The Saints Take Broadway

Rema Webb, Andrew Rannells, and Josh Gad in The Book of Mormon
Hearing that the same men who brought us South Park were mounting a musical to be called The Book of Mormon, we were tempted to turn away, as from an inevitable massacre. How could the Mormon faith, with its wobbly stories of golden tablets dug up and then lost to …

‘The Book of Mormon’: No Offense

Rema Webb, Andrew Rannells, and Josh Gad in The Book of Mormon

Hearing that the same men who brought us South Park were mounting a musical to be called The Book of Mormon, we were tempted to turn away, as from an inevitable massacre. How could the Mormon faith, with its wobbly stories of golden tablets dug up and then lost to view, its pseudo-archaeological racism, its prevarications over the practice of polygamy, its almost exact resemblance to a cult, stand up to all that gleeful juvenile ragging?

Bollocks on Broadway

Mark Rylance, center, and Danny Kirrane in Jez Butterworth’s play Jerusalem
The red cross on a white background, the English national flag of Saint George, used, a few decades ago, to be little more than a curiosity—something you learned about in the Boy Scouts, along with reef knots and map-reading and the Morse code. In national life it took second place …

A Heavy Vase of Irony, Broken Over Our Heads

Mark Rylance, center, and Danny Kirrane in Jez Butterworth’s play Jerusalem

Strictly English nationalism comes with a sense of diminishment. It is like a falling back to a defensive position, a withdrawal to the last redoubt. The Empire has long gone. Ireland has mostly gone. Scotland and Wales keep threatening to be next. England is what we will be left with, more of a consolation prize than “England’s green and pleasant land.” William Blake’s “Jerusalem,” with its vision of building the Eternal City in the squalor of the “dark Satanic mills,” is sung by a young girl in a fairy costume at the opening of Jez Butterworth’s play—named for Blake’s poem—in front of what the play text stipulates: a “faded cross of St. George.”

Jazzing Up Hazlitt

William Hazlitt; drawing by William Bewick, 1825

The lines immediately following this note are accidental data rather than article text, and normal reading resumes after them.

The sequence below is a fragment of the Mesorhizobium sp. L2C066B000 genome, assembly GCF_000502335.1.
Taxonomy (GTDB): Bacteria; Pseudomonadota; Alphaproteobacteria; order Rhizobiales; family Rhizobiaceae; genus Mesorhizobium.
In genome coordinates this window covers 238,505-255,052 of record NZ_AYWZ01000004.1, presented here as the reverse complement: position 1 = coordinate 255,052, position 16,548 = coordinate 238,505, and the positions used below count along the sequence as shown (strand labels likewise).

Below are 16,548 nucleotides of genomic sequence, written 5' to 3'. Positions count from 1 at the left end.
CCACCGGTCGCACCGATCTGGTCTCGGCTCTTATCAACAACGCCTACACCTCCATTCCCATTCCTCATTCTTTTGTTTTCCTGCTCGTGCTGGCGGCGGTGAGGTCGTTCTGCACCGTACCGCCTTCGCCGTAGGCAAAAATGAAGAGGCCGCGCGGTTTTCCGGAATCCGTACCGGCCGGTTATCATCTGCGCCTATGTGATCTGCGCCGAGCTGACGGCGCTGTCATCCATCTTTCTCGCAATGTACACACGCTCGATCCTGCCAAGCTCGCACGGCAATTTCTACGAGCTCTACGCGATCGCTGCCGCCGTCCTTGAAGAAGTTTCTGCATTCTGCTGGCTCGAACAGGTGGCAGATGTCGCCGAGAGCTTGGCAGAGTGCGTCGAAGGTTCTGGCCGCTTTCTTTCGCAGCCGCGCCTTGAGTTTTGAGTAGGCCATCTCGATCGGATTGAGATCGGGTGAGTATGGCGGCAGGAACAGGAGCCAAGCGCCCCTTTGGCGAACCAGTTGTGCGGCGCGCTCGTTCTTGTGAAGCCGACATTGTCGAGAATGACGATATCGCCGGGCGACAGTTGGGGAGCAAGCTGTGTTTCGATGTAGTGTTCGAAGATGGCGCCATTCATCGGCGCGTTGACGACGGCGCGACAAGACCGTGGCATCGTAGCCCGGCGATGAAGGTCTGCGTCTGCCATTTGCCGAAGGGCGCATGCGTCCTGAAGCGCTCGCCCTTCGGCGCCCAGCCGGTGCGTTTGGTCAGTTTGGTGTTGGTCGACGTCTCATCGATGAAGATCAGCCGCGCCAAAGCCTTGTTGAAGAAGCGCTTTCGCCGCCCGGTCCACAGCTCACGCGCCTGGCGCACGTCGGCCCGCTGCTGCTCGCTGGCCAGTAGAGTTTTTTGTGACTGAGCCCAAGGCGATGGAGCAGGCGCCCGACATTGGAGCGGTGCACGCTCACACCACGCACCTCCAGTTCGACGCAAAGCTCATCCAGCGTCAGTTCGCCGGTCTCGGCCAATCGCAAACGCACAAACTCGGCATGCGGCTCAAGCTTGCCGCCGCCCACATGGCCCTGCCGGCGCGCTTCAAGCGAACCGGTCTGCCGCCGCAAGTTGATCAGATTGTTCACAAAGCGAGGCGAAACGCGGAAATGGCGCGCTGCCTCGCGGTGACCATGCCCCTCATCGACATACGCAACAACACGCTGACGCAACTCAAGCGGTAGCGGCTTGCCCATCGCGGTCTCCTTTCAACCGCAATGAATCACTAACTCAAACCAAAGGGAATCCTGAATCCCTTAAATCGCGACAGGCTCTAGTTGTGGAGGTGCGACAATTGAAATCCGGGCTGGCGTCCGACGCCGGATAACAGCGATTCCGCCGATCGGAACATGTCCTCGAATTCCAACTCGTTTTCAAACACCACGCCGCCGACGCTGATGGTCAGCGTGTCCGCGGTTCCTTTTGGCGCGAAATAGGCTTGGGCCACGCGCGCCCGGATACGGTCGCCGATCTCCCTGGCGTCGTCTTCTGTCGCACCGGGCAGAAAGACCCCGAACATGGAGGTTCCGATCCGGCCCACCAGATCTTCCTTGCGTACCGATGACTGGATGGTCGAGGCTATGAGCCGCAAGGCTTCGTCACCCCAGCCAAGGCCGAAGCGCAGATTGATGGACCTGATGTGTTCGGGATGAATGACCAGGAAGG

There is something secretly repellent in the prospect of an author recommended for his prose style (and nothing else). We hate the thought of an empty performance. Great prose attracts us by expressing great truths, not by the purity of its diction or the beauty and variety of its cadences.

How to Paint Like Titian

The first of Benjamin West’s two versions of Cicero Discovering the Tomb of Archimedes, 1796–1797, painted according to methods described in a fraudulent manuscript that purported to reveal the lost or secret techniques of Titian and other Venetian painters of the High Renaissance
The affair of the Venetian Secret was renowned in the 1790s as a notorious and revealing swindle. It involved an obscure functionary of the royal household in London; the president of the Royal Academy, Benjamin West; and several of the leading artists of the time. Thomas Provis, a sweeper, and …

Victims of Vermeermania

Sometime after 1866, when a series of articles by Théophile Thoré in the Gazette des Beaux-Arts brought much of Vermeer’s heretofore misidentified work together, his reputation began to acquire the ability to drive men mad, or at least to inspire them to fatal loyalties and gross errors of judgment. This …

In Samuel Palmer’s Garden

In the last decade of his life, as is well known, William Blake began to receive recognition and respect as an artist, not from the general public but from a group of painters and printmakers who looked to him as a figure of deep spiritual and artistic authority: “The Interpreter,” …